Dzanan Musa isn’t from around here. When the young Bosnian joined the Nets, he didn’t know much about the U.S., and less about the racial injustice prevalent here.
But when he and his girlfriend saw the video of George Floyd’s May 25 killing at the hands of police, it left their eyes open. And tear-filled.
“My girlfriend called me and she was crying because of that,” Musa said. “She was very emotional about it. She was telling me, ‘Did you see what happened?’ I did not, because I was in practice. I’m not too much on social media; the last three or four months I’ve been trying to stay out of it. But when I saw it, it was horrifying,” Musa said via Zoom on Monday.
“Of course, it’s just terrible from my perspective. First of all, I’m not from America and to see that brutality happen it hurts my heart a lot. I’m with Black Lives Matter all day. I’m going to change my jersey in Orlando to be Equality and Peace.”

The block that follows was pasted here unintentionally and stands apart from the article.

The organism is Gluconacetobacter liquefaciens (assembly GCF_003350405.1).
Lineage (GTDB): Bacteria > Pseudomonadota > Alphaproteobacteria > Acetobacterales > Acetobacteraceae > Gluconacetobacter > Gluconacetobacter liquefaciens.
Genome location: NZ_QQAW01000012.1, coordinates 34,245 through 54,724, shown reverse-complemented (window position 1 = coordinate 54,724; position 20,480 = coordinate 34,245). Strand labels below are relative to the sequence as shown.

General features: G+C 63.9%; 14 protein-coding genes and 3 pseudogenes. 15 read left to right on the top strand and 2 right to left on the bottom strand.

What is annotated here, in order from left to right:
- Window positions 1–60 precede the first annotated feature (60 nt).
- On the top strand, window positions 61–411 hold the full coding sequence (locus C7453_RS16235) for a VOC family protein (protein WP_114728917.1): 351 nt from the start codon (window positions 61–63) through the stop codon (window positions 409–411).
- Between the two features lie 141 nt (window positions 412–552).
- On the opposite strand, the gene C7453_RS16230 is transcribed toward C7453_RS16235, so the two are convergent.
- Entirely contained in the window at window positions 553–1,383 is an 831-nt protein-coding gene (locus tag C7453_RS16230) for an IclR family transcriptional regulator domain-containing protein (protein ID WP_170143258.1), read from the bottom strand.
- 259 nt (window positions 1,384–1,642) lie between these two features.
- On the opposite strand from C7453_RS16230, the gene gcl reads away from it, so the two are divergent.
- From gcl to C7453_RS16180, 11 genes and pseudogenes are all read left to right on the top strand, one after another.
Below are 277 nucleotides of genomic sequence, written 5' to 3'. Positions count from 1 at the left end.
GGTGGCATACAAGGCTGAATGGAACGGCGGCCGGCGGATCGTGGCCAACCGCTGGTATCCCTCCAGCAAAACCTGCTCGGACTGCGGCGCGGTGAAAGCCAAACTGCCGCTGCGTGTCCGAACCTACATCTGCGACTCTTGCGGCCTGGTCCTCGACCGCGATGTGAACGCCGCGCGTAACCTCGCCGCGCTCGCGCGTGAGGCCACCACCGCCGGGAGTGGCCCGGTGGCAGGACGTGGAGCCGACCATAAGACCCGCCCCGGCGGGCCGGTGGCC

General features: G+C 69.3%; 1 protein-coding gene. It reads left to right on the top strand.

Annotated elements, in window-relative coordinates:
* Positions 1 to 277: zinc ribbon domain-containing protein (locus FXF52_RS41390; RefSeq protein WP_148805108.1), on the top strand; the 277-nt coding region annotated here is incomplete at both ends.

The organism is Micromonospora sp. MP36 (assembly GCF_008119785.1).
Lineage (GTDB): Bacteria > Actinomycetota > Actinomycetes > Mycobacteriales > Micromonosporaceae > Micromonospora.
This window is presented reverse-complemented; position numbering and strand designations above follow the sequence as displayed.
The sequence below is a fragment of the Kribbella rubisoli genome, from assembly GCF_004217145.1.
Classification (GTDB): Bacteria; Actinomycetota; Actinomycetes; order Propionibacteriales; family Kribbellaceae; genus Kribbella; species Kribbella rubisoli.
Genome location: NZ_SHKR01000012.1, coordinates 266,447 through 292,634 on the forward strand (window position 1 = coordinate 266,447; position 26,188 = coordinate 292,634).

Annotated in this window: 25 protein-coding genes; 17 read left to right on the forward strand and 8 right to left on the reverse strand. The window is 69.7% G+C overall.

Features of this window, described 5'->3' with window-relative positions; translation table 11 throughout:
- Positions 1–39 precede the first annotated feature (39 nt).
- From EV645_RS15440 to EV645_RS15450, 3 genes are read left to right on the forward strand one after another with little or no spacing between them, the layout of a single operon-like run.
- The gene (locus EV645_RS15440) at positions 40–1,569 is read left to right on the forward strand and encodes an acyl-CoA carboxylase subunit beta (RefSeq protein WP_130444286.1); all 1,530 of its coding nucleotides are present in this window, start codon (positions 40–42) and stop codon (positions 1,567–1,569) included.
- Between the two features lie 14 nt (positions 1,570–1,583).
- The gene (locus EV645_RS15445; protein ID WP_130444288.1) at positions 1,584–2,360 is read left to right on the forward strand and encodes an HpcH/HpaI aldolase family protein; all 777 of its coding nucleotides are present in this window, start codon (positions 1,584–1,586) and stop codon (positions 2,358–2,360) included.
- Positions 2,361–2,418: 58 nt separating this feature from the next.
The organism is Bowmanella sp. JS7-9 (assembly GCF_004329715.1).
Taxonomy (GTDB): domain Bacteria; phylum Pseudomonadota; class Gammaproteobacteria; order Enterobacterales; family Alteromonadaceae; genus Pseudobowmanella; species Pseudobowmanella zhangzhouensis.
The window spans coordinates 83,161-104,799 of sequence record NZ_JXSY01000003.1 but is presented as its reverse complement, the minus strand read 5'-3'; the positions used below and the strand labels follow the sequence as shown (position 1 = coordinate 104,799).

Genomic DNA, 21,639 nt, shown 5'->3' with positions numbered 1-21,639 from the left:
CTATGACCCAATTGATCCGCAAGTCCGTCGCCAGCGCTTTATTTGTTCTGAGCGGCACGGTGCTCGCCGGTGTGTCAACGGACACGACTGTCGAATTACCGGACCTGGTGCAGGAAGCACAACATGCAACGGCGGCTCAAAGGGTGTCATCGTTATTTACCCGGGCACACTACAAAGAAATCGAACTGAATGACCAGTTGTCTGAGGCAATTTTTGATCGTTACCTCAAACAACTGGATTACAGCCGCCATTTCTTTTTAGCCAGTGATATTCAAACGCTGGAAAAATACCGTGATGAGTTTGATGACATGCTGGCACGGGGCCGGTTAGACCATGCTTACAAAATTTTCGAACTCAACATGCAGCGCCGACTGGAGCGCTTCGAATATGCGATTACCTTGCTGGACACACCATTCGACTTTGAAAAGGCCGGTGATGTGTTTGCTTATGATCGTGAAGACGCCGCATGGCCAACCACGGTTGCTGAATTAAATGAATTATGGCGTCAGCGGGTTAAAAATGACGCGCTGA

While the NBA season was shut down due to COVID-19, about half of the players left town, while the other half stayed in Brooklyn. The latter group came back with a conditioning edge, including Musa, who opted not to fly home to Bosnia and Herzegovina.
“You take Garrett Temple, Joe Harris, [Timothe Luwawu-Cabarrot], Dzanan Musa, in the gym you can see the difference in their work rate,” interim coach Jacque Vaughn said. “They do have a different foundation and base underneath them.”
With Kyrie Irving hurt and Spencer Dinwiddie in doubt after a positive coronavirus test, the Nets signed Tyler Johnson and have high hopes for Chris Chiozza. So perimeter minutes won’t be guaranteed for Musa, 21. He’ll have to earn them, a process he’s already started.
“I decided to stay in Brooklyn and try to get better as much as possible,” Musa said. “I tried to gain weight, trying to get stronger at home, and then when the practice facility opened, I was first in the gym trying to get Jacque’s attention to get him to know I’m ready for whatever.”
Musa is averaging just 4.2 points in 35 games on 36 percent shooting, and hasn’t played since Feb. 5, before the All-Star break.
“In the bad games, I was thinking too much. I was trying to impress everybody. I was trying to do too many things,” Musa said.
“I matured a lot from that point, from let’s say February to now, just to realize what’s my role on the team: To give the energy, to make the right plays and just to help my team win, not thinking about individual stats too much.”